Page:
The collapse of mortgage giants Fannie Mae and Freddie Mac were key elements in the financial meltdown of 2008. It's no secret that Democrats under Bill Clinton had used both organizations as personal piggybanks to reward loyal friends. Note: President Bush put a stop to such gross patronage during his Administration.
We all know about the tens of millions in bonuses Fannie Mae paid to Franklin Raines, former Clinton White House Budget Director and Jamie Gorelick, former Clinton Deputy Attorney General. (So far no angry ACORN protests outside their palatial homes and no demand by Democrats in Congress that the money be returned).
But what continues to go largely unreported is the role that White House Chief of Staff Rahm Emanuel played at Freddie Mac and the compensation he earned for showing up for board meetings six times a year. Later, as a candidate for congress Emanuel received more in campaign contributions from Freddie Mac than any other candidate.
With all the outrage over AIG bonuses why no outrage over the role Democrats played in the Fannie Mae, Freddie Mac mess?
Rahm Emanuel's profitable stint at mortgage giant
By Bob Secter and Andrew Zajac
March 26, 2009
...Because of Freddie Mac's federal charter, the board in Emanuel's day was a hybrid of directors elected by shareholders and those appointed by the president.
In his final year in office, Clinton tapped three close pals: Emanuel, Washington lobbyist and golfing partner James Free, and Harold Ickes, a former White House aide instrumental in securing the election of Hillary Clinton to the U.S. Senate. Free's appointment was good for four months, and Ickes' only three months.
Freddie Mac board did most of its work in committees. Yet proxy statements that detailed committee assignments showed none for Emanuel, Free or Ickes during the time they served in 2000 or 2001. Most other directors carried two committee assignments each.
[B]uried deep in corporate and government documents on the Freddie Mac Freddie Mac scandal is a little-known and very different story involving Emanuel.
He was named to the Freddie Mac board in February 2000 by Clinton, whom Emanuel had served as White House political director and vocal defender during the Whitewater and Monica Lewinsky scandals.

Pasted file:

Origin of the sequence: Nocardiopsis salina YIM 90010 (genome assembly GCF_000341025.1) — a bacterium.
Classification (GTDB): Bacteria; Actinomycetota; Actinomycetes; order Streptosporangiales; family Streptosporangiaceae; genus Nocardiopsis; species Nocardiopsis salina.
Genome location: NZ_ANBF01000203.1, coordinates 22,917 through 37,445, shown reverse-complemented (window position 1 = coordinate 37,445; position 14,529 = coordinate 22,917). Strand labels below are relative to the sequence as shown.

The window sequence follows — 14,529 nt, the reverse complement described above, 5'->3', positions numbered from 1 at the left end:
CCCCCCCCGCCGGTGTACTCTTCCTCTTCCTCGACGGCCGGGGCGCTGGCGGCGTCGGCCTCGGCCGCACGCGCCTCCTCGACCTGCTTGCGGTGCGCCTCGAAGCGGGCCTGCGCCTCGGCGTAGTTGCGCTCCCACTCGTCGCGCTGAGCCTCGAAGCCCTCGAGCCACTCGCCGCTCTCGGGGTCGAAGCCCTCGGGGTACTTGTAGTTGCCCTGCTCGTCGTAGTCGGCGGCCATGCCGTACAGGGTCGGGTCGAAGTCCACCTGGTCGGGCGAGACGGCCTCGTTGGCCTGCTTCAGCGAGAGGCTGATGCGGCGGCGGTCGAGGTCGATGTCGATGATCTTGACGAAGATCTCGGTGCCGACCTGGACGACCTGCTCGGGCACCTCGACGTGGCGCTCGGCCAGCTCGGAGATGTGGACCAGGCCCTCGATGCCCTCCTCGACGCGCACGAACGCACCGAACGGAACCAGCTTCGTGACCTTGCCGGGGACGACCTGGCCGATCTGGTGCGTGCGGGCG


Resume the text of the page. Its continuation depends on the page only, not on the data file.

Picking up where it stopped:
The board met no more than six times a year. Unlike most fellow directors, Emanuel was not assigned to any of the board's working committees, according to company proxy statements. Immediately upon joining the board, Emanuel and other new directors qualified for $380,000 in stock and options plus a $20,000 annual fee, records indicate.
On Emanuel's watch, the board was told by executives of a plan to use accounting tricks to mislead shareholders about outsize profits the government-chartered firm was then reaping from risky investments. The goal was to push earnings onto the books in future years, ensuring that Freddie Mac would appear profitable on paper for years to come and helping maximize annual bonuses for company brass.
The accounting scandal wasn't the only one that brewed during Emanuel's tenure.
During his brief time on the board, the company hatched a plan to enhance its political muscle. That scheme, also reviewed by the board, led to a record $3.8 million fine from the Federal Election Commission for illegally using corporate resources to host fundraisers for politicians. Emanuel was the beneficiary of one of those parties after he left the board and ran in 2002 for a seat in Congress from the North Side of Chicago.
Freddie Mac reported recently that it lost $50 billion in 2008. It so far has tapped $14 billion of the government's guarantee and said it soon will need an additional $30 billion to keep operating.
Federal campaign records show that Emanuel received $25,000 from donors with ties to Freddie Mac in the 2002 campaign cycle, more than twice the amount collected that election by any other candidate for the U.S. House or Senate.